• Remember that, except with Roth accounts, you must start making required minimum withdrawals at age 72. The amount you’re required to withdraw is based on your age and the value of your assets. This minimum distribution calculator will show you the right amount to withdraw.
  • Don’t forget about Social Security payments. While it probably won’t be enough to live on, your Social Security benefit will mean you’ll need to withdraw a little less from your retirement funds. The right age to start taking Social Security payments depends on many factors. Be sure to evaluate your situation and make a plan.

2. Pre-retirement (or emergency) options

Congress authorized tax-advantaged retirement plans and accounts — such as 401(k) plans and >IRAs — to encourage Americans to save for the long term. To further incentivize people to save, they instituted penalties such as a 10% tax penalty on withdrawals made before age 59½. But Congress also realized that stuff happens, and you might have a good reason to crack open your nest egg early.

A husband and wife sit in the kitchen discussing finances

Penalty-free withdrawals

Several situations allow you or your heirs to withdraw retirement savings early without penalty. You’ll still need to pay income tax on that money (unless you’re withdrawing principal from a Roth account). Also be aware that the loosened restrictions that applied to withdrawals and loans under the CARES Act have expired.

Here are the most common expenses you can cover with penalty-free early withdrawals:

  • Unreimbursed medical bills, but only amounts greater than 10% of your adjusted gross income.
  • Health insurance premiums if you’ve been unemployed for at least 12 weeks.
  • Unpaid taxes to the IRS.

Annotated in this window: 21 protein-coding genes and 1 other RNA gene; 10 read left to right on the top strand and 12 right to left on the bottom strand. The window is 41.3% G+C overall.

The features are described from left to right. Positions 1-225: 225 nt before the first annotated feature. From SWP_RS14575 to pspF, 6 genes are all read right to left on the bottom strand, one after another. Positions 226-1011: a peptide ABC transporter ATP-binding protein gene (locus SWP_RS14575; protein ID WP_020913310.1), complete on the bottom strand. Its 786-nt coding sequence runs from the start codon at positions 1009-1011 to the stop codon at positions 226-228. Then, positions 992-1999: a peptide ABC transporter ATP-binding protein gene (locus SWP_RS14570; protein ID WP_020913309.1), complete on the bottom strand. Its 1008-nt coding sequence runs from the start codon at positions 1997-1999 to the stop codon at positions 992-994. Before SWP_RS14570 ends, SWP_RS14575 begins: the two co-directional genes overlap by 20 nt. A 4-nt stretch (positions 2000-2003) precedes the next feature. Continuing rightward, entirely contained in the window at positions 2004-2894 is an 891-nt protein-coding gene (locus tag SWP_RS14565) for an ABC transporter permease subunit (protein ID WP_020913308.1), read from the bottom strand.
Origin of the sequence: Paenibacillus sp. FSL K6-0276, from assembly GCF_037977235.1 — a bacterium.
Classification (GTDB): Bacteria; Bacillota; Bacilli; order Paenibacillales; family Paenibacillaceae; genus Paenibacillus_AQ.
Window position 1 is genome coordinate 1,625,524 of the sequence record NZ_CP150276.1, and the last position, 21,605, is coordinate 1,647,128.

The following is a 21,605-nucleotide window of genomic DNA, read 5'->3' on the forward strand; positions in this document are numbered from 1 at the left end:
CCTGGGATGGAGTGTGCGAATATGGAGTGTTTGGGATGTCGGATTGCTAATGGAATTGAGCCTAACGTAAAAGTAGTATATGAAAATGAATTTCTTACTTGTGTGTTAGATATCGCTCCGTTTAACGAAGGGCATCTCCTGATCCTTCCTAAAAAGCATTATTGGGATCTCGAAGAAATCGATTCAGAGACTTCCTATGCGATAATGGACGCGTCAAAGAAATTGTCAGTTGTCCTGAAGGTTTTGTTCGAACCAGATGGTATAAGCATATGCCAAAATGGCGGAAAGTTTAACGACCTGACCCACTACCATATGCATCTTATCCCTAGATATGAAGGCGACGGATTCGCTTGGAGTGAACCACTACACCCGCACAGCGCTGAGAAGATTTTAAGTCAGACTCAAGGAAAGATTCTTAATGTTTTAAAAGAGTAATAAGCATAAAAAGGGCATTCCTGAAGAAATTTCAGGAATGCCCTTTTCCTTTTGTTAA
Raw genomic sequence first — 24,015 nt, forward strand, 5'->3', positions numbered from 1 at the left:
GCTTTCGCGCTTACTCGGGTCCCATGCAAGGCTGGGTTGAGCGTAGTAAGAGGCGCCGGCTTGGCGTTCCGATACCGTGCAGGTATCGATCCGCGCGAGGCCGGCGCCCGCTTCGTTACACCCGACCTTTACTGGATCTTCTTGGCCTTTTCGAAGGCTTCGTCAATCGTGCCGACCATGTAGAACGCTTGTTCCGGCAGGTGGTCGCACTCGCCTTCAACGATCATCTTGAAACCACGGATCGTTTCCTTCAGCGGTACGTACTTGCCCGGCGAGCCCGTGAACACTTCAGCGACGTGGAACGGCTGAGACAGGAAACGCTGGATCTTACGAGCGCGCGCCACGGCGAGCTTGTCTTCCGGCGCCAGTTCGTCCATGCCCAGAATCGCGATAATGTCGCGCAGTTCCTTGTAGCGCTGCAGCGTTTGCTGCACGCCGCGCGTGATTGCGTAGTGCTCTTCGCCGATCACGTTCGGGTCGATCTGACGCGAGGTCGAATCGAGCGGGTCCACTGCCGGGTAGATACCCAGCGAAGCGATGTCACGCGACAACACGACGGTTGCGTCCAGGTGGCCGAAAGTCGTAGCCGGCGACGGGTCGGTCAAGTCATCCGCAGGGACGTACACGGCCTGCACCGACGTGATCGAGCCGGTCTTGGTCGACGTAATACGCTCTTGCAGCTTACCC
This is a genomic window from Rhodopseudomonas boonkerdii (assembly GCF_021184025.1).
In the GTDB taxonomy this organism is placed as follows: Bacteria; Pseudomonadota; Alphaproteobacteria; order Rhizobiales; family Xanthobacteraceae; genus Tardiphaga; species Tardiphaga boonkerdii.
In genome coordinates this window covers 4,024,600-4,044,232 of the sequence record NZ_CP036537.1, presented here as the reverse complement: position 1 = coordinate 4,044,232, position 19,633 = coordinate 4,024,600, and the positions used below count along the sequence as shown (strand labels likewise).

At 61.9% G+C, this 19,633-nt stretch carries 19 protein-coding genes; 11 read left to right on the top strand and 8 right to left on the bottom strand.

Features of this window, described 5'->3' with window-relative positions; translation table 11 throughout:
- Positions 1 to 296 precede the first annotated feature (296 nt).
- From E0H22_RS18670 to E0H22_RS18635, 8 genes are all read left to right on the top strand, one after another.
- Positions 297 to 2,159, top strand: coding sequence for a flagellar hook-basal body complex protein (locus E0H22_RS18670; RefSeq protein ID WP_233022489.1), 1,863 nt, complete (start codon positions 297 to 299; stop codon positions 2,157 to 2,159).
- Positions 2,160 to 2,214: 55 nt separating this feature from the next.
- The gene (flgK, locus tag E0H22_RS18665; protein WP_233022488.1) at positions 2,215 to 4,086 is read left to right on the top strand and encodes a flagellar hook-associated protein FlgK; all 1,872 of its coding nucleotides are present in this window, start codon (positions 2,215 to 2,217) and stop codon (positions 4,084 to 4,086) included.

• Higher education expenses, but only from an IRA.
  • Home purchases (up to $10,000) as long as you haven’t owned a home in the last two years, and only from an IRA.

You can also withdraw funds early if you’re totally and permanently disabled. And if you die, your beneficiaries can withdraw funds without penalty, although spouses generally need to wait until they’re 59½.

This early withdrawal retirement calculator can help you understand how these types of withdrawals could potentially impact your nest egg.

Taking a loan from your 401(k)

You can usually take out a loan from a 401(k) account without taxes and penalties, typically up to $50,000 or 50 percent of the assets, whichever is less. Generally, you must repay the loan within five years with interest.

Remember, the money you borrow could miss out on potential growth. That’s why it’s generally not a good idea to take a loan for discretionary purchases and to do so only when you’re confident you can pay it back quickly.

The bottom line on early withdrawals

Taking money out of retirement savings should be a last resort. Even if you avoid penalties, you still face ordinary income tax — as well as the possibility that your retirement savings won’t recover enough to maintain your standard of living in retirement.

There are other options you may want to consider first: reducing your spending, taking advantage of government programs such as unemployment insurance, taking a home equity loan, refinancing, or negotiating different payment terms with lenders and landlords.